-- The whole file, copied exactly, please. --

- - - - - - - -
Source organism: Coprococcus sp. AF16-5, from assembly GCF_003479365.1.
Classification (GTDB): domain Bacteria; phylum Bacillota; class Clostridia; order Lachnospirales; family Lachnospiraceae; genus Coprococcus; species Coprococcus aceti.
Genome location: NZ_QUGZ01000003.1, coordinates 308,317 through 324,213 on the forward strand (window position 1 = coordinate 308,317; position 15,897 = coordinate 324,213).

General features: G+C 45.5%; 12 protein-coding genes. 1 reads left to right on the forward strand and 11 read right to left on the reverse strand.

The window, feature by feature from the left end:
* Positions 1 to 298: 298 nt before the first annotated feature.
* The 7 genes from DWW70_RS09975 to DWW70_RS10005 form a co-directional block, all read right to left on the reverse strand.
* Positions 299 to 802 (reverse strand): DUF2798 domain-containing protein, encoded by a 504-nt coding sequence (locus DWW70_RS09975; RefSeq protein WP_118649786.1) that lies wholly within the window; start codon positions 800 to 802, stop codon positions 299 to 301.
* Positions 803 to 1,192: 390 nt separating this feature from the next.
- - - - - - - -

Source organism: Coprococcus sp. AF16-5, from assembly GCF_003479365.1.
Classification (GTDB): domain Bacteria; phylum Bacillota; class Clostridia; order Lachnospirales; family Lachnospiraceae; genus Coprococcus; species Coprococcus aceti.
Genome location: NZ_QUGZ01000003.1, coordinates 308,317 through 324,213 on the forward strand (window position 1 = coordinate 308,317; position 15,897 = coordinate 324,213).

General features: G+C 45.5%; 12 protein-coding genes. 1 reads left to right on the forward strand and 11 read right to left on the reverse strand.

The window, feature by feature from the left end:
* Positions 1 to 298: 298 nt before the first annotated feature.
* The 7 genes from DWW70_RS09975 to DWW70_RS10005 form a co-directional block, all read right to left on the reverse strand.
* Positions 299 to 802 (reverse strand): DUF2798 domain-containing protein, encoded by a 504-nt coding sequence (locus DWW70_RS09975; RefSeq protein WP_118649786.1) that lies wholly within the window; start codon positions 800 to 802, stop codon positions 299 to 301.
* Positions 803 to 1,192: 390 nt separating this feature from the next.